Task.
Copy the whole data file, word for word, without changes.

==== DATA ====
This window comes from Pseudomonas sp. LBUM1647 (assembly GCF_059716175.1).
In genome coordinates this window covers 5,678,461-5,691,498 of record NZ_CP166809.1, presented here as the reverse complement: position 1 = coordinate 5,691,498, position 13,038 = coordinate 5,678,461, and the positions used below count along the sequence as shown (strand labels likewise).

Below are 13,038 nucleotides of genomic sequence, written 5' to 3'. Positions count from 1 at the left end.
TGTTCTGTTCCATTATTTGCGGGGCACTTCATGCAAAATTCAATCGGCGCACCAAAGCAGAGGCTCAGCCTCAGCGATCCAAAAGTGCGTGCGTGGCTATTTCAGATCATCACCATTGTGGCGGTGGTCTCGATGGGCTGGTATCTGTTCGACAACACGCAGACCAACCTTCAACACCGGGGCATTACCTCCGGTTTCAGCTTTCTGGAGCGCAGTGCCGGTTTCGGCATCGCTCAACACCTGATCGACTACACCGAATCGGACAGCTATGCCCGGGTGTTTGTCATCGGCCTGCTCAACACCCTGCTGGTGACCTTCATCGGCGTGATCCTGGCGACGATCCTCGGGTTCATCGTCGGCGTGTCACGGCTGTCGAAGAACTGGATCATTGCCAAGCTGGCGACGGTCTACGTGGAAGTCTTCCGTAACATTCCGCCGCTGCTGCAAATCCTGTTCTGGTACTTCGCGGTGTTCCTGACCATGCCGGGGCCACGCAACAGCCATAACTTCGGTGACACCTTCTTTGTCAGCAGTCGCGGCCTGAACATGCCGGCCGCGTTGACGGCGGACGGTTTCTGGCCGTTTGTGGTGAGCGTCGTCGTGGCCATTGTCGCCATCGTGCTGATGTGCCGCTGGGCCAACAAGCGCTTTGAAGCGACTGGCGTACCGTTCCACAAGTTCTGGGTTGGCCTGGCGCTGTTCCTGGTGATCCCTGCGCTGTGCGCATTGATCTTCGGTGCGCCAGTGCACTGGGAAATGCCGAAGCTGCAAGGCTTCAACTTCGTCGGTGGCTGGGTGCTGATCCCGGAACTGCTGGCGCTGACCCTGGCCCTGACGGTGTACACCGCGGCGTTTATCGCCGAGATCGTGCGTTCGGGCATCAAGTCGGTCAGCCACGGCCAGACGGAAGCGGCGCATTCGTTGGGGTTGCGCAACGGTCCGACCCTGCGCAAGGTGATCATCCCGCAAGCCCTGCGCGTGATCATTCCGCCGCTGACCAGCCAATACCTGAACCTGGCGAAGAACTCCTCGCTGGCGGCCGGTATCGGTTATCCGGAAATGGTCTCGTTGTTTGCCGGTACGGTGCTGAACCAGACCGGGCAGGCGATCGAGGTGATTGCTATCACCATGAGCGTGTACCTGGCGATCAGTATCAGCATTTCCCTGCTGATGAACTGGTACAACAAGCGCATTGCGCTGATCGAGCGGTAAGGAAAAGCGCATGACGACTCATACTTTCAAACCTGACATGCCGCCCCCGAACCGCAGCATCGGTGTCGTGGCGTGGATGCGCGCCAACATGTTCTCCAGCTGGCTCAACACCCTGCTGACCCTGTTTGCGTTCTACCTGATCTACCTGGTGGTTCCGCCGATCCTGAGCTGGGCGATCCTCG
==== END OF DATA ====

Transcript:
This window comes from Pseudomonas sp. LBUM1647 (assembly GCF_059716175.1).
In genome coordinates this window covers 5,678,461-5,691,498 of record NZ_CP166809.1, presented here as the reverse complement: position 1 = coordinate 5,691,498, position 13,038 = coordinate 5,678,461, and the positions used below count along the sequence as shown (strand labels likewise).

Below are 13,038 nucleotides of genomic sequence, written 5' to 3'. Positions count from 1 at the left end.
TGTTCTGTTCCATTATTTGCGGGGCACTTCATGCAAAATTCAATCGGCGCACCAAAGCAGAGGCTCAGCCTCAGCGATCCAAAAGTGCGTGCGTGGCTATTTCAGATCATCACCATTGTGGCGGTGGTCTCGATGGGCTGGTATCTGTTCGACAACACGCAGACCAACCTTCAACACCGGGGCATTACCTCCGGTTTCAGCTTTCTGGAGCGCAGTGCCGGTTTCGGCATCGCTCAACACCTGATCGACTACACCGAATCGGACAGCTATGCCCGGGTGTTTGTCATCGGCCTGCTCAACACCCTGCTGGTGACCTTCATCGGCGTGATCCTGGCGACGATCCTCGGGTTCATCGTCGGCGTGTCACGGCTGTCGAAGAACTGGATCATTGCCAAGCTGGCGACGGTCTACGTGGAAGTCTTCCGTAACATTCCGCCGCTGCTGCAAATCCTGTTCTGGTACTTCGCGGTGTTCCTGACCATGCCGGGGCCACGCAACAGCCATAACTTCGGTGACACCTTCTTTGTCAGCAGTCGCGGCCTGAACATGCCGGCCGCGTTGACGGCGGACGGTTTCTGGCCGTTTGTGGTGAGCGTCGTCGTGGCCATTGTCGCCATCGTGCTGATGTGCCGCTGGGCCAACAAGCGCTTTGAAGCGACTGGCGTACCGTTCCACAAGTTCTGGGTTGGCCTGGCGCTGTTCCTGGTGATCCCTGCGCTGTGCGCATTGATCTTCGGTGCGCCAGTGCACTGGGAAATGCCGAAGCTGCAAGGCTTCAACTTCGTCGGTGGCTGGGTGCTGATCCCGGAACTGCTGGCGCTGACCCTGGCCCTGACGGTGTACACCGCGGCGTTTATCGCCGAGATCGTGCGTTCGGGCATCAAGTCGGTCAGCCACGGCCAGACGGAAGCGGCGCATTCGTTGGGGTTGCGCAACGGTCCGACCCTGCGCAAGGTGATCATCCCGCAAGCCCTGCGCGTGATCATTCCGCCGCTGACCAGCCAATACCTGAACCTGGCGAAGAACTCCTCGCTGGCGGCCGGTATCGGTTATCCGGAAATGGTCTCGTTGTTTGCCGGTACGGTGCTGAACCAGACCGGGCAGGCGATCGAGGTGATTGCTATCACCATGAGCGTGTACCTGGCGATCAGTATCAGCATTTCCCTGCTGATGAACTGGTACAACAAGCGCATTGCGCTGATCGAGCGGTAAGGAAAAGCGCATGACGACTCATACTTTCAAACCTGACATGCCGCCCCCGAACCGCAGCATCGGTGTCGTGGCGTGGATGCGCGCCAACATGTTCTCCAGCTGGCTCAACACCCTGCTGACCCTGTTTGCGTTCTACCTGATCTACCTGGTGGTTCCGCCGATCCTGAGCTGGGCGATCCTCG